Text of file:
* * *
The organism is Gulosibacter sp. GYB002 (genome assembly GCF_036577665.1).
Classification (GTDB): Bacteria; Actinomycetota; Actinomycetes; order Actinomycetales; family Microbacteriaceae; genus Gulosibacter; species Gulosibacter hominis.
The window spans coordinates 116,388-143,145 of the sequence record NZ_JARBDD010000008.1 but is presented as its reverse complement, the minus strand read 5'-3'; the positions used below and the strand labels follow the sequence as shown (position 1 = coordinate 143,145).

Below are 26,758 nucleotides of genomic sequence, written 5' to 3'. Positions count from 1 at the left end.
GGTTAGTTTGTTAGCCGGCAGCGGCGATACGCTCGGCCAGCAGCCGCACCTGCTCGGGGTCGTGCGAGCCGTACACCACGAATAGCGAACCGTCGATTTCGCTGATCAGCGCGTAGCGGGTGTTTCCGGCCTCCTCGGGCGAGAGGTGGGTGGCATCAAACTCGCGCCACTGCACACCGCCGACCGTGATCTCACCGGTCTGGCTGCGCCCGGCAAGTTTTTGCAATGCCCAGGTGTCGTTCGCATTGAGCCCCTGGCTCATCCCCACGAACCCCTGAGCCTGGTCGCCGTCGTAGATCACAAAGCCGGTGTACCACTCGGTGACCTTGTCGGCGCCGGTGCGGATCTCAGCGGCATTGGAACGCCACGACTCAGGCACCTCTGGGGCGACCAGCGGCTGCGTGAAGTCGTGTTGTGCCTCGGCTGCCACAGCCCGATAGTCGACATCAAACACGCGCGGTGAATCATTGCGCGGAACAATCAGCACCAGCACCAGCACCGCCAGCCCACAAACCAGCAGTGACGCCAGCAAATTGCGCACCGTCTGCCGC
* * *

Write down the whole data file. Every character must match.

The organism is Gulosibacter sp. GYB002 (genome assembly GCF_036577665.1).
Classification (GTDB): Bacteria; Actinomycetota; Actinomycetes; order Actinomycetales; family Microbacteriaceae; genus Gulosibacter; species Gulosibacter hominis.
The window spans coordinates 116,388-143,145 of the sequence record NZ_JARBDD010000008.1 but is presented as its reverse complement, the minus strand read 5'-3'; the positions used below and the strand labels follow the sequence as shown (position 1 = coordinate 143,145).

Below are 26,758 nucleotides of genomic sequence, written 5' to 3'. Positions count from 1 at the left end.
GGTTAGTTTGTTAGCCGGCAGCGGCGATACGCTCGGCCAGCAGCCGCACCTGCTCGGGGTCGTGCGAGCCGTACACCACGAATAGCGAACCGTCGATTTCGCTGATCAGCGCGTAGCGGGTGTTTCCGGCCTCCTCGGGCGAGAGGTGGGTGGCATCAAACTCGCGCCACTGCACACCGCCGACCGTGATCTCACCGGTCTGGCTGCGCCCGGCAAGTTTTTGCAATGCCCAGGTGTCGTTCGCATTGAGCCCCTGGCTCATCCCCACGAACCCCTGAGCCTGGTCGCCGTCGTAGATCACAAAGCCGGTGTACCACTCGGTGACCTTGTCGGCGCCGGTGCGGATCTCAGCGGCATTGGAACGCCACGACTCAGGCACCTCTGGGGCGACCAGCGGCTGCGTGAAGTCGTGTTGTGCCTCGGCTGCCACAGCCCGATAGTCGACATCAAACACGCGCGGTGAATCATTGCGCGGAACAATCAGCACCAGCACCAGCACCGCCAGCCCACAAACCAGCAGTGACGCCAGCAAATTGCGCACCGTCTGCCGC